German Amazon workers are striking on Prime Day after it scrapped their COVID-19 bonus payments



Ina Fassbender/AFP via Getty Images


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Ina Fassbender/AFP via Getty Images

  • German Amazon workers are striking during the company’s Prime Day, a two-day discount event.
  • Workers at seven Amazon warehouses in cities including Leipzig and Koblenz are striking in shifts to avoid large crowds.
  • Amazon staff have been working “without adequate protection” during the pandemic, and the company has scrapped its coronavirus bonus, German trade union Verdi said.
  • An Amazon spokesman told Business Insider that the strikes will have no impact on its deliveries in Germany.
  • Visit Business Insider’s homepage for more stories.

German staff at Amazon are striking during the e-commerce giant’s annual Prime Day event on Tuesday and Wednesday over pay and conditions in its warehouses since the outbreak of the pandemic.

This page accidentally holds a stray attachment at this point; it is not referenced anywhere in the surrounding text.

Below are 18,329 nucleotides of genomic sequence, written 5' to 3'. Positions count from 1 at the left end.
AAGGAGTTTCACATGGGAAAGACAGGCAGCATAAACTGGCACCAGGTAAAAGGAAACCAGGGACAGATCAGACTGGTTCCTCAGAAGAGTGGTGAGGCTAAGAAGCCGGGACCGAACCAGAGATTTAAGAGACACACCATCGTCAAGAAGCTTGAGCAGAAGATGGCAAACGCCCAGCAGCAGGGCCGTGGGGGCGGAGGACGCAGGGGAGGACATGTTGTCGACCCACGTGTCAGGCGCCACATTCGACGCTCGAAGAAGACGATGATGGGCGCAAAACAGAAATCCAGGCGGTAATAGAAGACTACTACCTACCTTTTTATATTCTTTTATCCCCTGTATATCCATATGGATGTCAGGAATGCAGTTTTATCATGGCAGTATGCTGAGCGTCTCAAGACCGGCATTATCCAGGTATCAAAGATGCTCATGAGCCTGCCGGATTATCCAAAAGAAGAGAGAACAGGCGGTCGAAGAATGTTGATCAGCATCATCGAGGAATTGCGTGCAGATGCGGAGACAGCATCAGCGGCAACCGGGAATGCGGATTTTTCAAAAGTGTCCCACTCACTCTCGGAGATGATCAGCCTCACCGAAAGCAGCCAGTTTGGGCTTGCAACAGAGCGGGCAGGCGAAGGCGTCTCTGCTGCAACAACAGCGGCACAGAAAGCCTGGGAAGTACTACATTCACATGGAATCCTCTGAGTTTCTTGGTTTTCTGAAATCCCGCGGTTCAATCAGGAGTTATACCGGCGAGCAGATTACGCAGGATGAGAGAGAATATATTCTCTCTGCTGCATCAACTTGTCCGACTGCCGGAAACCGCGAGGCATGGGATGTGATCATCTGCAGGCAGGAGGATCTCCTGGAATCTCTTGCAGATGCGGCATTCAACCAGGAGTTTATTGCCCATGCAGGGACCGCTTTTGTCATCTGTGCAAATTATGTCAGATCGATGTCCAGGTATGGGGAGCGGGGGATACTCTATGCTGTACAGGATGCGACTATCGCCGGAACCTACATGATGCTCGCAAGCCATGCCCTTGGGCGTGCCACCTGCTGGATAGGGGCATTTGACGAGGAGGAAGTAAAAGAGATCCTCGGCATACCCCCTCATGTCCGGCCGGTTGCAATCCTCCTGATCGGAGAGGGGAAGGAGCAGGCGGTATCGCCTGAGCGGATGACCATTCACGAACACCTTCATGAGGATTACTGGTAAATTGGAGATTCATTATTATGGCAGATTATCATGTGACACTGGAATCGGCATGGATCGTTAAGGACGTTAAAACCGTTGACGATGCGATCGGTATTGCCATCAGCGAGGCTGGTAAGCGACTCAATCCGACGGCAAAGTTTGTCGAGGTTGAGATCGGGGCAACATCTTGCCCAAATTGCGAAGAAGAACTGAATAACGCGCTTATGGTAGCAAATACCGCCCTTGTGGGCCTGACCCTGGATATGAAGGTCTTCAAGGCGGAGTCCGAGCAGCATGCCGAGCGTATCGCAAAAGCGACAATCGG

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Workers at seven Amazon warehouses in cities including Leipzig and Koblenz are striking in shifts to avoid large crowds.

The country’s second-largest union, Verdi, said it was organizing the strike because staff have been working “without adequate protection,” and haven’t been compensated for the additional stress of working during the pandemic.

An Amazon spokesperson told Business Insider that the strikes will not impact its deliveries in Germany, the company’s second-biggest market after the US.

The company already offers “excellent pay, benefits, and opportunities for career growth,” they added, with a safe working environment that is “set up to help them succeed.”

The company told Reuters that most employees in Germany were working as normal.

Orhan Akman, Verdi’s retail representative, pointed out that at the end of May, the company scrapped a coronavirus bonus of 2 euros ($2.36) an hour, just two months after it was introduced. 

Amazon can “certainly” afford to pay staff the bonus, Akman claimed, because it doesn’t face the same problems that are causing bricks and mortar retailers to fold during the